PAGE 129

129 Table 6 19 Coworker openness as a moderator of the relationship between coworker reputation ratings and supervisor rated job satisfaction Step1 Step2 Step3a Step3b Step3c Step3d Step3e Step3f Block 1: Cont rol Variables Target Age .11 .12 .11 .12 .12 .13 .13 .12 Target Gender .13 .14 .18* .14 .13 .16 .15 .20* Target Education .15 .17* .17* .17* .17* .21* .18* .20* Target Race .15 .14 .15 .14 .14 .14 .13 .14 Block 2: Observer Personality Openness (OO) .17* .14 .16 .17* .11 .15 .10 Block 3: Observer Ratings a Conscientiousness (TC) .16 .13 Agreeableness (TA) .05 .02 Emotional Stability (TES) .01 .05 Openness to Experience (TO) .16 .09 Extraversion (TE) .09 .02 Block 4: Interactions OO x TC OO x TA OO x TES OO x TO OO x TE R 2 .06 .09* .11* .09* .09* .11* .10* .12 2 .06 .03* .02 .00 .00 .02 .01 .03 Note. N = 146 147 Standardized regression coefficients and squared multiple correlations are presented above. a Block 3 Workplace outcomes provi ded by supervisors ** p < .01. p < .05. p < .10.

PAGE 130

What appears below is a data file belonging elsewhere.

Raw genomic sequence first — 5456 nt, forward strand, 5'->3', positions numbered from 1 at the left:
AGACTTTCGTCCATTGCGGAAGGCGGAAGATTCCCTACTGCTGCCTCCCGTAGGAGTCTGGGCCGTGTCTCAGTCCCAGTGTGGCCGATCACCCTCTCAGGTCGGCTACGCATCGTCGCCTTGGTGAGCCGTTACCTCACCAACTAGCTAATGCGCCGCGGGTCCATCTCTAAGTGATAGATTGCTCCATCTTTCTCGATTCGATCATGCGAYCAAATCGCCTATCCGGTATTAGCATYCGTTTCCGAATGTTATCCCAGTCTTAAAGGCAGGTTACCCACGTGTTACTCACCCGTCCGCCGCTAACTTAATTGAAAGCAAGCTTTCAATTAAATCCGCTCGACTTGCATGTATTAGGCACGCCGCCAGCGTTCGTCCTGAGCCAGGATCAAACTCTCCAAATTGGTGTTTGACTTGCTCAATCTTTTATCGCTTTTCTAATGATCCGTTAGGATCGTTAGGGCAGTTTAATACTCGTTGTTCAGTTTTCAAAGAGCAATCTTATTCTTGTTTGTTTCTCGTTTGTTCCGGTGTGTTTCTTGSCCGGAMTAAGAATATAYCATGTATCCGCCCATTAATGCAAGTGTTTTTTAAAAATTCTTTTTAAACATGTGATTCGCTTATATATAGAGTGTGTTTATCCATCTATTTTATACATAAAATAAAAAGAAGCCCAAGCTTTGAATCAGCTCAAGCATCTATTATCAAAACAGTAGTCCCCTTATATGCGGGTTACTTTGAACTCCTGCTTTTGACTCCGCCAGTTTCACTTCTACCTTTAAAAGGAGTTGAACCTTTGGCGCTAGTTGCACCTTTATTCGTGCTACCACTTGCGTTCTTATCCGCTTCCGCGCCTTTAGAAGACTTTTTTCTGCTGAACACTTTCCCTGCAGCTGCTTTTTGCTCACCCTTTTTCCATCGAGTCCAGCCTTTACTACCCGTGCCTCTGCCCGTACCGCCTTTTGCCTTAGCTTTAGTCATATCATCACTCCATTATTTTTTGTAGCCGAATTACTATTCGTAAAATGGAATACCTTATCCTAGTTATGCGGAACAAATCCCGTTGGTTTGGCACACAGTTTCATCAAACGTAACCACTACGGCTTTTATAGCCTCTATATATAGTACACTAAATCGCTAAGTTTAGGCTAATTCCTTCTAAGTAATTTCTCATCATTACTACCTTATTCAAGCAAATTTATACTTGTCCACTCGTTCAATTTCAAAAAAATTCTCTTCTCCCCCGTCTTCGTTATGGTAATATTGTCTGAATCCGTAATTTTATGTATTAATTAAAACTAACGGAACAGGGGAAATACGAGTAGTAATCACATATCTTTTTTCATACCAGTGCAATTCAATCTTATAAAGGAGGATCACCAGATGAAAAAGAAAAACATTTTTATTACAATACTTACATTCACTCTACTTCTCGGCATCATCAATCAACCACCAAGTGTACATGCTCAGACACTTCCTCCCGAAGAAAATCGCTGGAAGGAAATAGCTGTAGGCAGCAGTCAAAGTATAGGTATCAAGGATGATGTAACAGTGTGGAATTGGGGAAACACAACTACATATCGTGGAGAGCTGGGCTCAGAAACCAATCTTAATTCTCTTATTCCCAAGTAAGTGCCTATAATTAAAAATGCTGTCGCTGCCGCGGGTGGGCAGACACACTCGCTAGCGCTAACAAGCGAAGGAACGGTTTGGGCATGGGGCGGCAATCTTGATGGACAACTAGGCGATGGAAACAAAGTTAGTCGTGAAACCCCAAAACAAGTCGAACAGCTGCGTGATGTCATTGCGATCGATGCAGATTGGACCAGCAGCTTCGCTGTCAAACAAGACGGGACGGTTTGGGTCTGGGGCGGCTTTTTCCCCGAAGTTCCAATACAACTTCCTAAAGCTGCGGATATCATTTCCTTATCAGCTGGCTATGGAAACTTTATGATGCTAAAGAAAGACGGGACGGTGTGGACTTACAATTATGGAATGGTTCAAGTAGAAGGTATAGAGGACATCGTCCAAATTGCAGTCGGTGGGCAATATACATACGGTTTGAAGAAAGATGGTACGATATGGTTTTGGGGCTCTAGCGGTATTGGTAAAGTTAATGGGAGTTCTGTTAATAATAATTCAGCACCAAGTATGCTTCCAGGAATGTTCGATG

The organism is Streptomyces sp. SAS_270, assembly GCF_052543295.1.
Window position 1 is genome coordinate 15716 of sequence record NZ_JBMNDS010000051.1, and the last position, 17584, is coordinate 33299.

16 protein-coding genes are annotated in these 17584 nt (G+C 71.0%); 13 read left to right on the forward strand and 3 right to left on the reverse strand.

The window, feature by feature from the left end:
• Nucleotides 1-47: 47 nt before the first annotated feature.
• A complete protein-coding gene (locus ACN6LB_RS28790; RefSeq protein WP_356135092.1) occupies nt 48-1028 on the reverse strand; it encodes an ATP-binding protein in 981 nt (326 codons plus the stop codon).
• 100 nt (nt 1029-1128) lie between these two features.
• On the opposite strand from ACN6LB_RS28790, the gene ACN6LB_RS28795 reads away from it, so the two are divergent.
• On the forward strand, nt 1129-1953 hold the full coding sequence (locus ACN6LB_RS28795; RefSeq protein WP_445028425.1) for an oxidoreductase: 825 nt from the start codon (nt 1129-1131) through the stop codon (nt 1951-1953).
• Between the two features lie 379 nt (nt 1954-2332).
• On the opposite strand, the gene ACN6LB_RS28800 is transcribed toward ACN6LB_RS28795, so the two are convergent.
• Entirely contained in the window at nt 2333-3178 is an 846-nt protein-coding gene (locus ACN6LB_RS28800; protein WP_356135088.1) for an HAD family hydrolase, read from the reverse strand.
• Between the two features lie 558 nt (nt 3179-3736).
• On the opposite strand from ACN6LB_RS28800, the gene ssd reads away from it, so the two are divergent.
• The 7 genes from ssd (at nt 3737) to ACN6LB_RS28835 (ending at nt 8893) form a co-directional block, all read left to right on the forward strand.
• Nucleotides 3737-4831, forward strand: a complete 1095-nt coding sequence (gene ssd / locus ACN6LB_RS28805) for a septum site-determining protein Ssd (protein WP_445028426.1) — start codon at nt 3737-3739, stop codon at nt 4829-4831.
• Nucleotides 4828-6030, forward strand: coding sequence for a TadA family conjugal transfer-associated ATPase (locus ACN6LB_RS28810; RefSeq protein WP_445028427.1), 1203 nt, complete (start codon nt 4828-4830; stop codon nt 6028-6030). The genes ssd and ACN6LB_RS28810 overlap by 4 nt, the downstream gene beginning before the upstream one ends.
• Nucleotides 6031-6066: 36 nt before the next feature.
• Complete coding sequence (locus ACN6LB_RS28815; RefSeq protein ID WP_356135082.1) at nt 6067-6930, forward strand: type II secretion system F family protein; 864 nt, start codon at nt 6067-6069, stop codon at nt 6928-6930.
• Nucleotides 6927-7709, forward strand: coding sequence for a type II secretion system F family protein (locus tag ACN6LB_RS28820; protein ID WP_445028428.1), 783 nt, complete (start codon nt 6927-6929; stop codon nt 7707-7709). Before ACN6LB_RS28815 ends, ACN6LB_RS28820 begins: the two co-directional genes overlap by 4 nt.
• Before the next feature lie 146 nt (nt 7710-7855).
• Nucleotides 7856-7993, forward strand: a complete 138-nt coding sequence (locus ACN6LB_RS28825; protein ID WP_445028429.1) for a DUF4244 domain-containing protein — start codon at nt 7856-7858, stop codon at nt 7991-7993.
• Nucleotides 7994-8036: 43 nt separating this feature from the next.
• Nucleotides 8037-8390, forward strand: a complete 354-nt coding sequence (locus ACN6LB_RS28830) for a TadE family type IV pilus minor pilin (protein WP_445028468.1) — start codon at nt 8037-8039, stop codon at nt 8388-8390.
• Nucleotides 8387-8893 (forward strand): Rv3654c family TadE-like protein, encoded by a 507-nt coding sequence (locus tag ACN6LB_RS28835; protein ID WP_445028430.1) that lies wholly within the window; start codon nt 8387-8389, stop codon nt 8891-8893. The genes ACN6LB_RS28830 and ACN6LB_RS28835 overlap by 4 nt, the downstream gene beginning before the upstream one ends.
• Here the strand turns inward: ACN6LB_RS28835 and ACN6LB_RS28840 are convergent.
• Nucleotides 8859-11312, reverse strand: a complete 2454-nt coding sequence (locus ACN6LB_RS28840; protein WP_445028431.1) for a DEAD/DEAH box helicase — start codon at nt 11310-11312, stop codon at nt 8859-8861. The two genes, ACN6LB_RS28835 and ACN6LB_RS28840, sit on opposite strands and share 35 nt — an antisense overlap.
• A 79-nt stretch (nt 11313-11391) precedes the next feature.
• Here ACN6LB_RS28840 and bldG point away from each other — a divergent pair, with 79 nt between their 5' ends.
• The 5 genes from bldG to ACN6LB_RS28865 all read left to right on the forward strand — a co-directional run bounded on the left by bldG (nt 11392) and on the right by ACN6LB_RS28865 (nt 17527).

130 Table 6 19 Continued Step4a Step4b Step4c Step4d Step4e Step4f Block 1: Control Variables Target Age .11 .11 .12 .14 .14 .12 Target Gender .18* .14 .14 .16 .15 .20* Target Educat ion .18* .18* .17* .23** .21* .25** Target Race .14 .15 .13 .12 .13 .15 Block 2: Observer Personality Openness (OO) .15 .16 .17* .13 .17* .10 Block 3: Observer Ratings a Conscientiousness (TC) .16 .11 Agreea bleness (TA) .05 .03 Emotional Stability (TES) .01 .05 Openness to Experience (TO) .11 .08 Extraversion (TE) .08 .02 Block 4: Interactions OO x TC .06 .06 OO x TA .07 .19* OO x TES .03 .03 OO x TO 15* .23* OO x TE .15 .04 R 2 .12* .10* .09 .14** .12* .19* 2 .00 .01 .00 .03* .02 .07 Note. N = 146 147 Standardized regression coefficients and squared multiple correlations are presented above. a Block 3 Workplace outcomes provided by su pervisors ** p < .01. p < .05. p < .10.